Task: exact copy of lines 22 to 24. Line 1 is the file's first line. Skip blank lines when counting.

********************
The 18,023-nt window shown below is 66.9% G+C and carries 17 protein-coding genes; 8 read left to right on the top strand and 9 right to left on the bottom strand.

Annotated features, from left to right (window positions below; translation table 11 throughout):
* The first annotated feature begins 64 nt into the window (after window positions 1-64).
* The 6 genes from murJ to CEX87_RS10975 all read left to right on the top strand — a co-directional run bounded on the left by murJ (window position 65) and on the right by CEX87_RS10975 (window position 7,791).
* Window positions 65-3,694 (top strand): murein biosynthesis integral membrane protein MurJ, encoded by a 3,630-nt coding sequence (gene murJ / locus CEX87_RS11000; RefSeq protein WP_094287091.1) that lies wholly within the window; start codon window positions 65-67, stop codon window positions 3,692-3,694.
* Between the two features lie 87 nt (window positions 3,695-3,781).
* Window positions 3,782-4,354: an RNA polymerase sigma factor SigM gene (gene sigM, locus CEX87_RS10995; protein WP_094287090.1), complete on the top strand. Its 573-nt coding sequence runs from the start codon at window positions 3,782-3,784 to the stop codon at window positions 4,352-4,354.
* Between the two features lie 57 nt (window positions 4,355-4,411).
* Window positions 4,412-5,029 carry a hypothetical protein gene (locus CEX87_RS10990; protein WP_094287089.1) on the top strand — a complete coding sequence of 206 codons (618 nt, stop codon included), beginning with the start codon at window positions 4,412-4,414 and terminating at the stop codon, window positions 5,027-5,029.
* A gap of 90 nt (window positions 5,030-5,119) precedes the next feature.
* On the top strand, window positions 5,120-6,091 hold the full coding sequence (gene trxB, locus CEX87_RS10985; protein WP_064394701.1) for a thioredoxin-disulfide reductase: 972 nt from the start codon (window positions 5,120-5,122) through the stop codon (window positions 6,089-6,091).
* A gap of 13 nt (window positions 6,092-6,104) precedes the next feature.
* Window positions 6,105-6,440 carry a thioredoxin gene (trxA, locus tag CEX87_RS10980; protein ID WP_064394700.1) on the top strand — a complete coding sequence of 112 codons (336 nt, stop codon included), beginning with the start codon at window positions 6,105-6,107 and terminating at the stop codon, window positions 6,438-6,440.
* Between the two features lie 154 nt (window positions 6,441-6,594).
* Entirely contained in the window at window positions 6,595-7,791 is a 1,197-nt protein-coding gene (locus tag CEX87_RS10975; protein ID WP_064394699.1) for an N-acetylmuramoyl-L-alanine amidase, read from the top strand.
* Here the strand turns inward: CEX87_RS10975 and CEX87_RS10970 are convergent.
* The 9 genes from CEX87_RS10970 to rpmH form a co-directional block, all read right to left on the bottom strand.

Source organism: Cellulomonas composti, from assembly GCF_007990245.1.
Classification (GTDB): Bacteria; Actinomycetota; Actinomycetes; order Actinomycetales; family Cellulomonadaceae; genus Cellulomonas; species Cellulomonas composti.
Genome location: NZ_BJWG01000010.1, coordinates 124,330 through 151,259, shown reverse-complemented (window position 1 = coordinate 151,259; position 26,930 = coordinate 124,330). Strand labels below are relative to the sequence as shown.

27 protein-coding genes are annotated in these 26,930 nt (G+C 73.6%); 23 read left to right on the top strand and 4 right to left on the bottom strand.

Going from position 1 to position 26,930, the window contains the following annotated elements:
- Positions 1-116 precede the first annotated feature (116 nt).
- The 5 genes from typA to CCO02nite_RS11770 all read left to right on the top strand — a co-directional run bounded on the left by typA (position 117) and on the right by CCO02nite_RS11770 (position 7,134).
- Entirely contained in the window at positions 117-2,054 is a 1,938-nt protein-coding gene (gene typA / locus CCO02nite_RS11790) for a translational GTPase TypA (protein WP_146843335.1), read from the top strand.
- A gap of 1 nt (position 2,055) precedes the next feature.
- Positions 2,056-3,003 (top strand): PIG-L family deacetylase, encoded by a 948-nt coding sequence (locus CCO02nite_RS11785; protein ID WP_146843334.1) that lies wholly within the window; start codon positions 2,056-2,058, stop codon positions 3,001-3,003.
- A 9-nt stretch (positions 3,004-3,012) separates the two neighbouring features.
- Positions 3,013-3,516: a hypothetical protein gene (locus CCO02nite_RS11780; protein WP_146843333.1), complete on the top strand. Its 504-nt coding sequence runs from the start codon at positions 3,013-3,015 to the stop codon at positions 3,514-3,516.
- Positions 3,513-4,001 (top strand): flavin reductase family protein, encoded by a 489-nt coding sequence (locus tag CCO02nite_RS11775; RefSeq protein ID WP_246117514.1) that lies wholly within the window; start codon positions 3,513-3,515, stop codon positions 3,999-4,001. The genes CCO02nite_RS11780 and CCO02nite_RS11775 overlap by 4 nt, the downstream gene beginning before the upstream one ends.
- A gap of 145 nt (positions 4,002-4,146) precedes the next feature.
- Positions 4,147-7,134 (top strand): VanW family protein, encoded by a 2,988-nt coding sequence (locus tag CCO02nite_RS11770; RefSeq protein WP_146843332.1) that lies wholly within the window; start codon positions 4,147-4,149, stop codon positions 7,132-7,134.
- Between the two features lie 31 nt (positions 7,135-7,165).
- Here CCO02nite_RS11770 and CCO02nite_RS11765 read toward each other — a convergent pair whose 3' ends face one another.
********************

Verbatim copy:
Going from position 1 to position 26,930, the window contains the following annotated elements:
- Positions 1-116 precede the first annotated feature (116 nt).
- The 5 genes from typA to CCO02nite_RS11770 all read left to right on the top strand — a co-directional run bounded on the left by typA (position 117) and on the right by CCO02nite_RS11770 (position 7,134).